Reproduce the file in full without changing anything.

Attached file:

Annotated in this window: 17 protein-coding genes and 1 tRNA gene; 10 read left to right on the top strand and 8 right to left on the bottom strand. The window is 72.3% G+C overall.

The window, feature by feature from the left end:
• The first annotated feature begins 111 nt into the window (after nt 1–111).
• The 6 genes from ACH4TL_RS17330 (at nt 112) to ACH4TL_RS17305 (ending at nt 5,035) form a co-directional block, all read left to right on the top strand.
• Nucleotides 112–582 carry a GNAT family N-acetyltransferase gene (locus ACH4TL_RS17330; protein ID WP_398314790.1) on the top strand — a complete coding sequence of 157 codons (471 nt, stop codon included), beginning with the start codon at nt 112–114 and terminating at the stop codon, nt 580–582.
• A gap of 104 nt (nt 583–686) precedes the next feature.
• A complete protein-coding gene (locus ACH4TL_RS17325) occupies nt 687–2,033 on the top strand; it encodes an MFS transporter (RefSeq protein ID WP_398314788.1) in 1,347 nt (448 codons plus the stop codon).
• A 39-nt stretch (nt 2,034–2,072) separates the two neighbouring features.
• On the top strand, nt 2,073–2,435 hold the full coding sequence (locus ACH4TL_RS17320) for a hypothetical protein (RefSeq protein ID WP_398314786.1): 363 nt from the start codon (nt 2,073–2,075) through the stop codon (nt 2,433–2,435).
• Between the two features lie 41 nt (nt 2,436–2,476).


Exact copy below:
Annotated in this window: 17 protein-coding genes and 1 tRNA gene; 10 read left to right on the top strand and 8 right to left on the bottom strand. The window is 72.3% G+C overall.

The window, feature by feature from the left end:
• The first annotated feature begins 111 nt into the window (after nt 1–111).
• The 6 genes from ACH4TL_RS17330 (at nt 112) to ACH4TL_RS17305 (ending at nt 5,035) form a co-directional block, all read left to right on the top strand.
• Nucleotides 112–582 carry a GNAT family N-acetyltransferase gene (locus ACH4TL_RS17330; protein ID WP_398314790.1) on the top strand — a complete coding sequence of 157 codons (471 nt, stop codon included), beginning with the start codon at nt 112–114 and terminating at the stop codon, nt 580–582.
• A gap of 104 nt (nt 583–686) precedes the next feature.
• A complete protein-coding gene (locus ACH4TL_RS17325) occupies nt 687–2,033 on the top strand; it encodes an MFS transporter (RefSeq protein ID WP_398314788.1) in 1,347 nt (448 codons plus the stop codon).
• A 39-nt stretch (nt 2,034–2,072) separates the two neighbouring features.
• On the top strand, nt 2,073–2,435 hold the full coding sequence (locus ACH4TL_RS17320) for a hypothetical protein (RefSeq protein ID WP_398314786.1): 363 nt from the start codon (nt 2,073–2,075) through the stop codon (nt 2,433–2,435).
• Between the two features lie 41 nt (nt 2,436–2,476).